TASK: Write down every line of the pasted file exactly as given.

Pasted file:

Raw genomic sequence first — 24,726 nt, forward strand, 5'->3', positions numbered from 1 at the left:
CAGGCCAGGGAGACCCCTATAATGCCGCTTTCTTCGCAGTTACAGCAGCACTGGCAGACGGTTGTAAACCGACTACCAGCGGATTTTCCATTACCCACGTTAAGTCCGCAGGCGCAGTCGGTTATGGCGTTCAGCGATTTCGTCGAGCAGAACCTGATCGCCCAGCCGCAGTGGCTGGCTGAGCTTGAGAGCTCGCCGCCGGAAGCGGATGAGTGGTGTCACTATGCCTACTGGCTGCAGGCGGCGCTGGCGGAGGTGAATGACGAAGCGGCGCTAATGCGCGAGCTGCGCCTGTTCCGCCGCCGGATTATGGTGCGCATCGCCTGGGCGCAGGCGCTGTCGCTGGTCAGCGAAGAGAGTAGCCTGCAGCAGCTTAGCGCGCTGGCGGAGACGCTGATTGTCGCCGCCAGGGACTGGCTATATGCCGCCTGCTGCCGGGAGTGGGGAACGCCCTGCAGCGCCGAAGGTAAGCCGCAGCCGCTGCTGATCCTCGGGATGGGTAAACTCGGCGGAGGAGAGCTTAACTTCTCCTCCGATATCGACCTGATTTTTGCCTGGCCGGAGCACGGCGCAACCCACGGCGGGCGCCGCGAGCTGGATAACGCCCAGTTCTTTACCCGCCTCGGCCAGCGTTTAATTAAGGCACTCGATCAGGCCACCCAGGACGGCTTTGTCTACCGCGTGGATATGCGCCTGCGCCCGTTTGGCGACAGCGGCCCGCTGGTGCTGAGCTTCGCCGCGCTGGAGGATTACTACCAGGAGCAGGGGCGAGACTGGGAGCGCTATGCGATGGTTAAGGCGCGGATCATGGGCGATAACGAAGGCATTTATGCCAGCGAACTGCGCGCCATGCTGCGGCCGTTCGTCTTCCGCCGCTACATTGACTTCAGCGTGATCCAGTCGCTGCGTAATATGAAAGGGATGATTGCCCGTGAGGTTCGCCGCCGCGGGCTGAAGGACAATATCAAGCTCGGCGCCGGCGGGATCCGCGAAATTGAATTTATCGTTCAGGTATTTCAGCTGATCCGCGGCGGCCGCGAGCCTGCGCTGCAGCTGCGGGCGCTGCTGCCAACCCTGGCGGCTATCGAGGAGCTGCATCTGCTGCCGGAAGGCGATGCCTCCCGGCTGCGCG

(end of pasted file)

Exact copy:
Raw genomic sequence first — 24,726 nt, forward strand, 5'->3', positions numbered from 1 at the left:
CAGGCCAGGGAGACCCCTATAATGCCGCTTTCTTCGCAGTTACAGCAGCACTGGCAGACGGTTGTAAACCGACTACCAGCGGATTTTCCATTACCCACGTTAAGTCCGCAGGCGCAGTCGGTTATGGCGTTCAGCGATTTCGTCGAGCAGAACCTGATCGCCCAGCCGCAGTGGCTGGCTGAGCTTGAGAGCTCGCCGCCGGAAGCGGATGAGTGGTGTCACTATGCCTACTGGCTGCAGGCGGCGCTGGCGGAGGTGAATGACGAAGCGGCGCTAATGCGCGAGCTGCGCCTGTTCCGCCGCCGGATTATGGTGCGCATCGCCTGGGCGCAGGCGCTGTCGCTGGTCAGCGAAGAGAGTAGCCTGCAGCAGCTTAGCGCGCTGGCGGAGACGCTGATTGTCGCCGCCAGGGACTGGCTATATGCCGCCTGCTGCCGGGAGTGGGGAACGCCCTGCAGCGCCGAAGGTAAGCCGCAGCCGCTGCTGATCCTCGGGATGGGTAAACTCGGCGGAGGAGAGCTTAACTTCTCCTCCGATATCGACCTGATTTTTGCCTGGCCGGAGCACGGCGCAACCCACGGCGGGCGCCGCGAGCTGGATAACGCCCAGTTCTTTACCCGCCTCGGCCAGCGTTTAATTAAGGCACTCGATCAGGCCACCCAGGACGGCTTTGTCTACCGCGTGGATATGCGCCTGCGCCCGTTTGGCGACAGCGGCCCGCTGGTGCTGAGCTTCGCCGCGCTGGAGGATTACTACCAGGAGCAGGGGCGAGACTGGGAGCGCTATGCGATGGTTAAGGCGCGGATCATGGGCGATAACGAAGGCATTTATGCCAGCGAACTGCGCGCCATGCTGCGGCCGTTCGTCTTCCGCCGCTACATTGACTTCAGCGTGATCCAGTCGCTGCGTAATATGAAAGGGATGATTGCCCGTGAGGTTCGCCGCCGCGGGCTGAAGGACAATATCAAGCTCGGCGCCGGCGGGATCCGCGAAATTGAATTTATCGTTCAGGTATTTCAGCTGATCCGCGGCGGCCGCGAGCCTGCGCTGCAGCTGCGGGCGCTGCTGCCAACCCTGGCGGCTATCGAGGAGCTGCATCTGCTGCCGGAAGGCGATGCCTCCCGGCTGCGCG